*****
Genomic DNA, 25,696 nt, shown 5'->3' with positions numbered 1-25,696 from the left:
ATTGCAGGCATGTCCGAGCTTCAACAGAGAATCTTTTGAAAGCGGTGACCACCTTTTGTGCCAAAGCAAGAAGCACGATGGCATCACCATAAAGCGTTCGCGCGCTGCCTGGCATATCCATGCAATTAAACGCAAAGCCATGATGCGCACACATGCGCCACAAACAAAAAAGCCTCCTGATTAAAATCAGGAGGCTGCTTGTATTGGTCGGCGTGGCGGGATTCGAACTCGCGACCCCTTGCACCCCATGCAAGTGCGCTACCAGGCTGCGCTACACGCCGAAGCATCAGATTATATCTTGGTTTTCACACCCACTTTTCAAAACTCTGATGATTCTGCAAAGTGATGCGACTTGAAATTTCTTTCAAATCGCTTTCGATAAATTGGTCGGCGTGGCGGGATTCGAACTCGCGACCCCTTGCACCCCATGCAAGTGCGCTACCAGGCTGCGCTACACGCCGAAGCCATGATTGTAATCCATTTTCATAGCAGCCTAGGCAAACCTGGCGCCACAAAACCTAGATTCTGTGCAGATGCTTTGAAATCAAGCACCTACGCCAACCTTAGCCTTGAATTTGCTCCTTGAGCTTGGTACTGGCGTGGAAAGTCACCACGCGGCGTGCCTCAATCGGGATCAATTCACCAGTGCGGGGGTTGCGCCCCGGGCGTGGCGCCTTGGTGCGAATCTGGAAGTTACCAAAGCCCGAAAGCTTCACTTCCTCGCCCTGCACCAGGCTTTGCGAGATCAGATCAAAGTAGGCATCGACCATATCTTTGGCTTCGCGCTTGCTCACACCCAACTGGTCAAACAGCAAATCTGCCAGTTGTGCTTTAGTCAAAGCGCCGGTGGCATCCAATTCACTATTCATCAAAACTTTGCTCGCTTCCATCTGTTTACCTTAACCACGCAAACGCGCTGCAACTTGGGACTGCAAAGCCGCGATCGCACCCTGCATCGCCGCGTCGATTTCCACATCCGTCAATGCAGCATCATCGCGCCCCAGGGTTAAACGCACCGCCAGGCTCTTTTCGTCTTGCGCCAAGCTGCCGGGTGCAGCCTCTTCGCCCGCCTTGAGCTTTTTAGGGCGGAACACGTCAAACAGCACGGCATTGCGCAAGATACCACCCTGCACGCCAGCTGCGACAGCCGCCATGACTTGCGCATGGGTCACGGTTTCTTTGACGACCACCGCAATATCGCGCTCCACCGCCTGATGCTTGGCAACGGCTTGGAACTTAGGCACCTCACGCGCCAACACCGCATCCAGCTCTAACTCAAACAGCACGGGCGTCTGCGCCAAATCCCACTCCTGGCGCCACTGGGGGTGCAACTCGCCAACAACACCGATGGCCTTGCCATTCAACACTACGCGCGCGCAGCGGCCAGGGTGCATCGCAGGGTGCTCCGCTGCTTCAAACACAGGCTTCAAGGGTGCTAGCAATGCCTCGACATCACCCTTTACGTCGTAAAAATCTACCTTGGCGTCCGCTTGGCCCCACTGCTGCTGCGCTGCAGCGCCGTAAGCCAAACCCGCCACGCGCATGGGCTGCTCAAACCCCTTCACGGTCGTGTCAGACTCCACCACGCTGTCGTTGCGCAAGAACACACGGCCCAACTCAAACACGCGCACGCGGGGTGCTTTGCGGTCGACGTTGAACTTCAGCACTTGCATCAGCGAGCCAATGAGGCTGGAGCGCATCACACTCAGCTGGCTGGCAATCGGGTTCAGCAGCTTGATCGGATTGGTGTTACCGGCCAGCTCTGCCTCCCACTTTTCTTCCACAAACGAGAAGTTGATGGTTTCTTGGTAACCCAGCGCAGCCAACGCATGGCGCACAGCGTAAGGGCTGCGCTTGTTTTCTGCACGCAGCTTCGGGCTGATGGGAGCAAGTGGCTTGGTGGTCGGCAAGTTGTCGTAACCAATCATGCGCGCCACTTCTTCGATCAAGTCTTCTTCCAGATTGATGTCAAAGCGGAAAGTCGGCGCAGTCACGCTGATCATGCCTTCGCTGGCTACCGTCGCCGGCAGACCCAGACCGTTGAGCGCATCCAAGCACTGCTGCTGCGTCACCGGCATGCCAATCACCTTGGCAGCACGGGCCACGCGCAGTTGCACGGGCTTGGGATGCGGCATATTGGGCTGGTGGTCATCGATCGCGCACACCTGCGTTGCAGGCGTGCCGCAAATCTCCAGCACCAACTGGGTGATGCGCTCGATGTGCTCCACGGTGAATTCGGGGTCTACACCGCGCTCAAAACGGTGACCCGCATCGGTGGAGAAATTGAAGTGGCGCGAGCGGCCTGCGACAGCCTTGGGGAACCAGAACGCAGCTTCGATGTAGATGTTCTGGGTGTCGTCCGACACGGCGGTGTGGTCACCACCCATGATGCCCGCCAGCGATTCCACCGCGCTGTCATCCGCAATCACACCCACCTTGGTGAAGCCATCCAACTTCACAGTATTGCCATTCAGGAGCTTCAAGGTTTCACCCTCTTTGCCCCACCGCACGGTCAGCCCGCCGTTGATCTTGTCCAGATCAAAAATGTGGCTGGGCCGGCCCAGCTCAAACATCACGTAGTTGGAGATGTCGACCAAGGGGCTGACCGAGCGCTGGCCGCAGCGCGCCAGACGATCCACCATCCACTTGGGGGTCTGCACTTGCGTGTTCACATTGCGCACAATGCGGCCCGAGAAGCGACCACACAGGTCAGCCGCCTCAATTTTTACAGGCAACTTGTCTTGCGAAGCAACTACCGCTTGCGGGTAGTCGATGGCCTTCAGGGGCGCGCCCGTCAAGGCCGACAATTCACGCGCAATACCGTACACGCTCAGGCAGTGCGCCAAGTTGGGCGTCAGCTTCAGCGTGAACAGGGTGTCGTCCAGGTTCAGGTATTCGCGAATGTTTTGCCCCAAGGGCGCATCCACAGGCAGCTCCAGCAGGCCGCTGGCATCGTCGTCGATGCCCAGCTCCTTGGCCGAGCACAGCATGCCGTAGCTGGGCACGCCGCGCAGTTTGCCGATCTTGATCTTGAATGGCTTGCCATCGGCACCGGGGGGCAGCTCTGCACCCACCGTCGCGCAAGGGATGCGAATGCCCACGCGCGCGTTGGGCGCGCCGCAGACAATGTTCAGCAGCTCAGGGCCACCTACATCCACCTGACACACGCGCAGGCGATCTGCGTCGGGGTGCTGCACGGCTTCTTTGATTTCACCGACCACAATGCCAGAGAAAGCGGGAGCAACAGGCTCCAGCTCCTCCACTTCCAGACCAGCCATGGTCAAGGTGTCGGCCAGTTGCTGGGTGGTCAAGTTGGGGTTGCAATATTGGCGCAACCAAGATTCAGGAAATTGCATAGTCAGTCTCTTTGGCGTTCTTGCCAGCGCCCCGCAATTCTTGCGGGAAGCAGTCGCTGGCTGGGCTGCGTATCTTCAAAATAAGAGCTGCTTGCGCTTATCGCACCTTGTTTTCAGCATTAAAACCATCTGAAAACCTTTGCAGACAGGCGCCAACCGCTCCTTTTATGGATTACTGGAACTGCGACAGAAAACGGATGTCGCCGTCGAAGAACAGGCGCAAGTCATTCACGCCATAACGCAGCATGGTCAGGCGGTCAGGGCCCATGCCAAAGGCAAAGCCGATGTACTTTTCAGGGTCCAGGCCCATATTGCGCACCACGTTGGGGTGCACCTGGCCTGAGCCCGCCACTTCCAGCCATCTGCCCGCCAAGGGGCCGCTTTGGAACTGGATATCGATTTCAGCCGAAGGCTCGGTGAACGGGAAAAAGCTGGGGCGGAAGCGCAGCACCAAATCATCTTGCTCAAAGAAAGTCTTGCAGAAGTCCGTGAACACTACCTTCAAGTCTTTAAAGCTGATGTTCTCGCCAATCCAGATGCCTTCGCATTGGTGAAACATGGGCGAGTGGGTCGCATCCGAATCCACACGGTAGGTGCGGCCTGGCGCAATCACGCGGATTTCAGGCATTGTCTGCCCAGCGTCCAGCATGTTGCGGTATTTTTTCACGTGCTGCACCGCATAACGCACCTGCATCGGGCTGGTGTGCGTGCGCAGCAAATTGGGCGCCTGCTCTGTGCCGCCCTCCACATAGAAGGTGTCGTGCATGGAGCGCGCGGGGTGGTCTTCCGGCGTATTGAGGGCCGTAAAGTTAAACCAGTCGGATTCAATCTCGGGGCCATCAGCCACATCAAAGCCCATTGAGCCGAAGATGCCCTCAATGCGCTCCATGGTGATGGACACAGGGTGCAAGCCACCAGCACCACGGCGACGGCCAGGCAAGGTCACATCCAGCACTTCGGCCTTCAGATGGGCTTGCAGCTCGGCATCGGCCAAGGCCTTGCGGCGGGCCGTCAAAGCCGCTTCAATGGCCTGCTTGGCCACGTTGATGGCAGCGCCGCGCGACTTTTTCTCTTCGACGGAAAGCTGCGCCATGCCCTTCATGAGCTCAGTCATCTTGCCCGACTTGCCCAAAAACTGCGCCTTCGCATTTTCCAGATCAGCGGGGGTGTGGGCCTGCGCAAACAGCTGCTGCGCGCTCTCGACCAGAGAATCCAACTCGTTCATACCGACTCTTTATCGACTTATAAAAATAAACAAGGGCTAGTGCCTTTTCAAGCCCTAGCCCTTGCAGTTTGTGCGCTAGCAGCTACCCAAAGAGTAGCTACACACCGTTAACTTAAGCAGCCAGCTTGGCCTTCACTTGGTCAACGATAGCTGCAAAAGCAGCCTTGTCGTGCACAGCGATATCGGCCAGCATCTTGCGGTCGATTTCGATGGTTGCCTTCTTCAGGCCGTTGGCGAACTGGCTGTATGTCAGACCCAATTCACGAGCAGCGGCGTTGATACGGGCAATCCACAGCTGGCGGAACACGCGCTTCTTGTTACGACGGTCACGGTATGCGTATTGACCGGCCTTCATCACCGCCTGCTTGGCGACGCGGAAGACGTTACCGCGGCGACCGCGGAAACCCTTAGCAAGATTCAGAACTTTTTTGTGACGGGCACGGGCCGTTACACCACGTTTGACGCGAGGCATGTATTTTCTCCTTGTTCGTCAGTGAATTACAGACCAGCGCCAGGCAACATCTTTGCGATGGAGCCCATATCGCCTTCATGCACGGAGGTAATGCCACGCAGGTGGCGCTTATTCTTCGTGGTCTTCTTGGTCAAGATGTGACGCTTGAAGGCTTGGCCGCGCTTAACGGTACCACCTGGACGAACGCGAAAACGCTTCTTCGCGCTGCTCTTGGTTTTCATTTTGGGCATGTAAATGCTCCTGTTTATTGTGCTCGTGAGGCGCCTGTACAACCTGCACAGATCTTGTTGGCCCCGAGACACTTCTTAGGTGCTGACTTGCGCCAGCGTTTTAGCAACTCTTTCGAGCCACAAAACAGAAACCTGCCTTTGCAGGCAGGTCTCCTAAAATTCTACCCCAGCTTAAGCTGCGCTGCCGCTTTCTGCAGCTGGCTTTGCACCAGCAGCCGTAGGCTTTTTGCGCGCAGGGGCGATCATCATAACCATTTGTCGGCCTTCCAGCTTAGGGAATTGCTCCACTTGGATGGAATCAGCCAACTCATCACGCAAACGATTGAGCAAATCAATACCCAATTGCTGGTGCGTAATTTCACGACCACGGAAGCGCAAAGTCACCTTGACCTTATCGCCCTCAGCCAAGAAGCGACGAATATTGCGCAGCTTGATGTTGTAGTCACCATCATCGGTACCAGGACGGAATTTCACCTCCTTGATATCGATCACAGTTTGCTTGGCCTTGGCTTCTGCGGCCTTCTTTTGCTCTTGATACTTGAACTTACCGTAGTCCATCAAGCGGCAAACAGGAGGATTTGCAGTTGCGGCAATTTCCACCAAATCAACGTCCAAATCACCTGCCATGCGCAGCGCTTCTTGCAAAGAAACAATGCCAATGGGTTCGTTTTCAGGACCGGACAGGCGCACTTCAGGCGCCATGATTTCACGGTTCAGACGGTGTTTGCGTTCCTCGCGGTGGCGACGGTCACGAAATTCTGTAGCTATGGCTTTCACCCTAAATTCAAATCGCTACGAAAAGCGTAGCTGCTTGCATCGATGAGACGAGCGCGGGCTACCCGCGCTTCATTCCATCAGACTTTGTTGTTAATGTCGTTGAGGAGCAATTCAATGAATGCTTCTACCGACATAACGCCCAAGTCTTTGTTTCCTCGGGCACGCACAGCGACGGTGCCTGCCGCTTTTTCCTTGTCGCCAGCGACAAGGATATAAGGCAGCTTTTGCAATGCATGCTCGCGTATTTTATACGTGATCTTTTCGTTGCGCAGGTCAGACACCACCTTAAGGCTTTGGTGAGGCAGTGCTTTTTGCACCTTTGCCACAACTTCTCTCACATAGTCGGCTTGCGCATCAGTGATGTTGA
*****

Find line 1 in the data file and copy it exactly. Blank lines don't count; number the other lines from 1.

Genomic DNA, 25,696 nt, shown 5'->3' with positions numbered 1-25,696 from the left: